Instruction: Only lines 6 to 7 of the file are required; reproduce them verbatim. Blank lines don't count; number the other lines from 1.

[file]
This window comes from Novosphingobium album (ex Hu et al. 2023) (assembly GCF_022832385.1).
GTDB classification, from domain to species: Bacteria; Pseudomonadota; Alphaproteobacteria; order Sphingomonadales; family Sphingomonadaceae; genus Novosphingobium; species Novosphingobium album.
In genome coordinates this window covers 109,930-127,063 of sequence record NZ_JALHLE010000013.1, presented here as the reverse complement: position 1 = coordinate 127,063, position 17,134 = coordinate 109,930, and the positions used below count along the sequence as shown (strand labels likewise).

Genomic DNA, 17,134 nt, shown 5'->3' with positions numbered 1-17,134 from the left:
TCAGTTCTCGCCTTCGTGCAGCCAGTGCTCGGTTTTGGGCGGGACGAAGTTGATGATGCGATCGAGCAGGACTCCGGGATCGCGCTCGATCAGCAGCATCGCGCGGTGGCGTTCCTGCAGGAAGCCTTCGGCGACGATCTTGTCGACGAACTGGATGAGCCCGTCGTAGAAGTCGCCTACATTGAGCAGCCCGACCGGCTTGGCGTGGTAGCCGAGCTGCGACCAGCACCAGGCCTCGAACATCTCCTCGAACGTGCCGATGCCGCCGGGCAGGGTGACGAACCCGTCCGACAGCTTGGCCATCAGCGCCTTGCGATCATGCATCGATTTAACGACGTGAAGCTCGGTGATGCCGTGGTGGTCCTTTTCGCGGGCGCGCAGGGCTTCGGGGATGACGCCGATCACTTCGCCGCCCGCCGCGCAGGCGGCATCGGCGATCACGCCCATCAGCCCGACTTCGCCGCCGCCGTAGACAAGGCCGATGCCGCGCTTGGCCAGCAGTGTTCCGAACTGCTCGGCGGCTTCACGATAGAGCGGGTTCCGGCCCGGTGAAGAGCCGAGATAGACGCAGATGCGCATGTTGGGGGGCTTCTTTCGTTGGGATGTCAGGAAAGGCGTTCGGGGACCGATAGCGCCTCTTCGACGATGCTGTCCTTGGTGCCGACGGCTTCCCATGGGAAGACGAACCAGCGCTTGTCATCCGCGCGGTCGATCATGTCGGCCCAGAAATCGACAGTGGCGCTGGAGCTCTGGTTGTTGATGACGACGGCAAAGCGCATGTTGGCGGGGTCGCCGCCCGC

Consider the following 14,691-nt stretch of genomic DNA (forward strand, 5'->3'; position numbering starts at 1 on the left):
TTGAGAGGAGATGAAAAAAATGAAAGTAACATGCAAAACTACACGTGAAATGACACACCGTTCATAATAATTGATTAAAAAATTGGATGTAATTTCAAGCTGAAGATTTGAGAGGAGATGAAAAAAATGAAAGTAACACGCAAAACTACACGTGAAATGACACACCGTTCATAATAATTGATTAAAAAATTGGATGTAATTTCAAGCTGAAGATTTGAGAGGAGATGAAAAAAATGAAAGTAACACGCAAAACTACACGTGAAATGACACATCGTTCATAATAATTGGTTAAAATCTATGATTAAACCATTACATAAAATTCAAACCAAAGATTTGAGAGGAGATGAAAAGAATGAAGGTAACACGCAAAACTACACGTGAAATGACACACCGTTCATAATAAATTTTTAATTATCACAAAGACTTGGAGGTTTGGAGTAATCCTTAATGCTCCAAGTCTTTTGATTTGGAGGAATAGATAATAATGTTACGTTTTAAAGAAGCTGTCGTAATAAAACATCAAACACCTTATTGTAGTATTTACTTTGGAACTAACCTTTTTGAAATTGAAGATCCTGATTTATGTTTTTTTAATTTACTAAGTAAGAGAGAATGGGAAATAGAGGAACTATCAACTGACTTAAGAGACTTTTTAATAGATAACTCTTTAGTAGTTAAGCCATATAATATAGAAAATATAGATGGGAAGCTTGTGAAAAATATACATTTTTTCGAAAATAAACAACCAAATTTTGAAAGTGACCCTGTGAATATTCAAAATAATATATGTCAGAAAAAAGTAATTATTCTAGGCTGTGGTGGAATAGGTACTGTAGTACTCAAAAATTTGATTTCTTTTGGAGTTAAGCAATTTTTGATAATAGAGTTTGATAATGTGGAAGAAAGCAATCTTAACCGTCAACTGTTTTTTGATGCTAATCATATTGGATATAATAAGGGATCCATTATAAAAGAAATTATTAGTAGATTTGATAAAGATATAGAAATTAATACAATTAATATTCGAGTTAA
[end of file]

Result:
Consider the following 14,691-nt stretch of genomic DNA (forward strand, 5'->3'; position numbering starts at 1 on the left):
TTGAGAGGAGATGAAAAAAATGAAAGTAACATGCAAAACTACACGTGAAATGACACACCGTTCATAATAATTGATTAAAAAATTGGATGTAATTTCAAGCTGAAGATTTGAGAGGAGATGAAAAAAATGAAAGTAACACGCAAAACTACACGTGAAATGACACACCGTTCATAATAATTGATTAAAAAATTGGATGTAATTTCAAGCTGAAGATTTGAGAGGAGATGAAAAAAATGAAAGTAACACGCAAAACTACACGTGAAATGACACATCGTTCATAATAATTGGTTAAAATCTATGATTAAACCATTACATAAAATTCAAACCAAAGATTTGAGAGGAGATGAAAAGAATGAAGGTAACACGCAAAACTACACGTGAAATGACACACCGTTCATAATAAATTTTTAATTATCACAAAGACTTGGAGGTTTGGAGTAATCCTTAATGCTCCAAGTCTTTTGATTTGGAGGAATAGATAATAATGTTACGTTTTAAAGAAGCTGTCGTAATAAAACATCAAACACCTTATTGTAGTATTTACTTTGGAACTAACCTTTTTGAAATTGAAGATCCTGATTTATGTTTTTTTAATTTACTAAGTAAGAGAGAATGGGAAATAGAGGAACTATCAACTGACTTAAGAGACTTTTTAATAGATAACTCTTTAGTAGTTAAGCCATATAATATAGAAAATATAGATGGGAAGCTTGTGAAAAATATACATTTTTTCGAAAATAAACAACCAAATTTTGAAAGTGACCCTGTGAATATTCAAAATAATATATGTCAGAAAAAAGTAATTATTCTAGGCTGTGGTGGAATAGGTACTGTAGTACTCAAAAATTTGATTTCTTTTGGAGTTAAGCAATTTTTGATAATAGAGTTTGATAATGTGGAAGAAAGCAATCTTAACCGTCAACTGTTTTTTGATGCTAATCATATTGGATATAATAAGGGATCCATTATAAAAGAAATTATTAGTAGATTTGATAAAGATATAGAAATTAATACAATTAATATTCGAGTTAA